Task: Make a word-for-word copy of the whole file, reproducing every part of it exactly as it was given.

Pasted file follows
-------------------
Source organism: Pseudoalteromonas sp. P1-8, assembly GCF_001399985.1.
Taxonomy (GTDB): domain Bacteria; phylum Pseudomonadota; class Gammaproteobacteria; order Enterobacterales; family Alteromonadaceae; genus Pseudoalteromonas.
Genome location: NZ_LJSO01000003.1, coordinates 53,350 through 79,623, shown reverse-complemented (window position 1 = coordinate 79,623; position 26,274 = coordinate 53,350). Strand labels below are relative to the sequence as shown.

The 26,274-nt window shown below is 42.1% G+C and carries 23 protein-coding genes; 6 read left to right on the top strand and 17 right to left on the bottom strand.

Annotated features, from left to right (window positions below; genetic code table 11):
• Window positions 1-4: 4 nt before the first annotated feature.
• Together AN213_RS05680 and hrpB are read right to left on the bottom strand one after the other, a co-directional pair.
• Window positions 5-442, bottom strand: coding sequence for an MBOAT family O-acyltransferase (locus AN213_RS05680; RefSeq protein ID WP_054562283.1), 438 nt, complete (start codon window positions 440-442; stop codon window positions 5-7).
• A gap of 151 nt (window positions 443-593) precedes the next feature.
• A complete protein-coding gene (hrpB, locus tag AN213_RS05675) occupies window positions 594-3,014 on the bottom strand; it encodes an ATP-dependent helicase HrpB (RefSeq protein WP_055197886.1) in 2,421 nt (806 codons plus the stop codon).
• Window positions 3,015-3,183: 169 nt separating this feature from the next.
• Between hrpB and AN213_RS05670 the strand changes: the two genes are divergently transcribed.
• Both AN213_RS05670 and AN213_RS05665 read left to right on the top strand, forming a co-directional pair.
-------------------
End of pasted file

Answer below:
Source organism: Pseudoalteromonas sp. P1-8, assembly GCF_001399985.1.
Taxonomy (GTDB): domain Bacteria; phylum Pseudomonadota; class Gammaproteobacteria; order Enterobacterales; family Alteromonadaceae; genus Pseudoalteromonas.
Genome location: NZ_LJSO01000003.1, coordinates 53,350 through 79,623, shown reverse-complemented (window position 1 = coordinate 79,623; position 26,274 = coordinate 53,350). Strand labels below are relative to the sequence as shown.

The 26,274-nt window shown below is 42.1% G+C and carries 23 protein-coding genes; 6 read left to right on the top strand and 17 right to left on the bottom strand.

Annotated features, from left to right (window positions below; genetic code table 11):
• Window positions 1-4: 4 nt before the first annotated feature.
• Together AN213_RS05680 and hrpB are read right to left on the bottom strand one after the other, a co-directional pair.
• Window positions 5-442, bottom strand: coding sequence for an MBOAT family O-acyltransferase (locus AN213_RS05680; RefSeq protein ID WP_054562283.1), 438 nt, complete (start codon window positions 440-442; stop codon window positions 5-7).
• A gap of 151 nt (window positions 443-593) precedes the next feature.
• A complete protein-coding gene (hrpB, locus tag AN213_RS05675) occupies window positions 594-3,014 on the bottom strand; it encodes an ATP-dependent helicase HrpB (RefSeq protein WP_055197886.1) in 2,421 nt (806 codons plus the stop codon).
• Window positions 3,015-3,183: 169 nt separating this feature from the next.
• Between hrpB and AN213_RS05670 the strand changes: the two genes are divergently transcribed.
• Both AN213_RS05670 and AN213_RS05665 read left to right on the top strand, forming a co-directional pair.